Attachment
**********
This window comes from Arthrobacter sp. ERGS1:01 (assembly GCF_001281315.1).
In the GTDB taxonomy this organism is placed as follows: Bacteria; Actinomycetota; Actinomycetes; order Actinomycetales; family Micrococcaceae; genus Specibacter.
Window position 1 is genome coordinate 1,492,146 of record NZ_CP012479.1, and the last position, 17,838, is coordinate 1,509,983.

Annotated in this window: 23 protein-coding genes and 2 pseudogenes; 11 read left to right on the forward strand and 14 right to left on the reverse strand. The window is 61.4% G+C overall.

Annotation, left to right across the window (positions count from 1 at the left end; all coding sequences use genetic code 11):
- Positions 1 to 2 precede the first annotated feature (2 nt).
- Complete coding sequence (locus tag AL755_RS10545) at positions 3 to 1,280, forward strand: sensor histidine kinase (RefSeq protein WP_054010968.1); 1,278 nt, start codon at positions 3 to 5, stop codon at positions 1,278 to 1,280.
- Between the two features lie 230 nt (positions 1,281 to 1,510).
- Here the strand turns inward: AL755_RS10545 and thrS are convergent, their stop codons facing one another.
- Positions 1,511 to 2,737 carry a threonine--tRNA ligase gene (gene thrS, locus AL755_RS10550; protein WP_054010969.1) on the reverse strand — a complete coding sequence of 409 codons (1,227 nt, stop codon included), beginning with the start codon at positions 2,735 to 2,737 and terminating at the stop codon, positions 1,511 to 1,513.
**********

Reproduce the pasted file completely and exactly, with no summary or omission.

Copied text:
This window comes from Arthrobacter sp. ERGS1:01 (assembly GCF_001281315.1).
In the GTDB taxonomy this organism is placed as follows: Bacteria; Actinomycetota; Actinomycetes; order Actinomycetales; family Micrococcaceae; genus Specibacter.
Window position 1 is genome coordinate 1,492,146 of record NZ_CP012479.1, and the last position, 17,838, is coordinate 1,509,983.

Annotated in this window: 23 protein-coding genes and 2 pseudogenes; 11 read left to right on the forward strand and 14 right to left on the reverse strand. The window is 61.4% G+C overall.

Annotation, left to right across the window (positions count from 1 at the left end; all coding sequences use genetic code 11):
- Positions 1 to 2 precede the first annotated feature (2 nt).
- Complete coding sequence (locus tag AL755_RS10545) at positions 3 to 1,280, forward strand: sensor histidine kinase (RefSeq protein WP_054010968.1); 1,278 nt, start codon at positions 3 to 5, stop codon at positions 1,278 to 1,280.
- Between the two features lie 230 nt (positions 1,281 to 1,510).
- Here the strand turns inward: AL755_RS10545 and thrS are convergent, their stop codons facing one another.
- Positions 1,511 to 2,737 carry a threonine--tRNA ligase gene (gene thrS, locus AL755_RS10550; protein WP_054010969.1) on the reverse strand — a complete coding sequence of 409 codons (1,227 nt, stop codon included), beginning with the start codon at positions 2,735 to 2,737 and terminating at the stop codon, positions 1,511 to 1,513.